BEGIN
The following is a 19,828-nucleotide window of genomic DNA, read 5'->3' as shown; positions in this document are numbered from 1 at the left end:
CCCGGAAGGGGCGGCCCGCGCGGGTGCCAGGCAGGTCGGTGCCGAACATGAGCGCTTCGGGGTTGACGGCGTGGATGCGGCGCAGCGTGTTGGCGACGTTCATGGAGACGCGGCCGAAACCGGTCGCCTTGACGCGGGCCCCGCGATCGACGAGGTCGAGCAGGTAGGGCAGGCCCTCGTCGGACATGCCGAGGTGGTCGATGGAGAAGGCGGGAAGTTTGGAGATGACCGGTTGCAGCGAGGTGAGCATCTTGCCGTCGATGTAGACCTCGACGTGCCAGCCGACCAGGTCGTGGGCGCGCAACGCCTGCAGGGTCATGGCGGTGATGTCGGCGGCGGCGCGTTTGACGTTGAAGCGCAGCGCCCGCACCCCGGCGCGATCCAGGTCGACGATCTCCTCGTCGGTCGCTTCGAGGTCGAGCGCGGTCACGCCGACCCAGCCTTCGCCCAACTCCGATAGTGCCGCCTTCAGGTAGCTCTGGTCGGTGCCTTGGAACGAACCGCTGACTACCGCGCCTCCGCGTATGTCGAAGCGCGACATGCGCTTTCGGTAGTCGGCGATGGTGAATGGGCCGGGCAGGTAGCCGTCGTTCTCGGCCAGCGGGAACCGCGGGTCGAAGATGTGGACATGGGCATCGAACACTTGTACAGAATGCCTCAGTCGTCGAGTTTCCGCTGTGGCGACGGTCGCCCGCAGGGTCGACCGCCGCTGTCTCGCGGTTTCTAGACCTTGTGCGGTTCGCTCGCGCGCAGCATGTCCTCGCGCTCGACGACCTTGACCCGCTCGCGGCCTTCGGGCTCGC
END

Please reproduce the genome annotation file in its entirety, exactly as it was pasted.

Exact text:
The following is a 19,828-nucleotide window of genomic DNA, read 5'->3' as shown; positions in this document are numbered from 1 at the left end:
CCCGGAAGGGGCGGCCCGCGCGGGTGCCAGGCAGGTCGGTGCCGAACATGAGCGCTTCGGGGTTGACGGCGTGGATGCGGCGCAGCGTGTTGGCGACGTTCATGGAGACGCGGCCGAAACCGGTCGCCTTGACGCGGGCCCCGCGATCGACGAGGTCGAGCAGGTAGGGCAGGCCCTCGTCGGACATGCCGAGGTGGTCGATGGAGAAGGCGGGAAGTTTGGAGATGACCGGTTGCAGCGAGGTGAGCATCTTGCCGTCGATGTAGACCTCGACGTGCCAGCCGACCAGGTCGTGGGCGCGCAACGCCTGCAGGGTCATGGCGGTGATGTCGGCGGCGGCGCGTTTGACGTTGAAGCGCAGCGCCCGCACCCCGGCGCGATCCAGGTCGACGATCTCCTCGTCGGTCGCTTCGAGGTCGAGCGCGGTCACGCCGACCCAGCCTTCGCCCAACTCCGATAGTGCCGCCTTCAGGTAGCTCTGGTCGGTGCCTTGGAACGAACCGCTGACTACCGCGCCTCCGCGTATGTCGAAGCGCGACATGCGCTTTCGGTAGTCGGCGATGGTGAATGGGCCGGGCAGGTAGCCGTCGTTCTCGGCCAGCGGGAACCGCGGGTCGAAGATGTGGACATGGGCATCGAACACTTGTACAGAATGCCTCAGTCGTCGAGTTTCCGCTGTGGCGACGGTCGCCCGCAGGGTCGACCGCCGCTGTCTCGCGGTTTCTAGACCTTGTGCGGTTCGCTCGCGCGCAGCATGTCCTCGCGCTCGACGACCTTGACCCGCTCGCGGCCTTCGGGCTCGC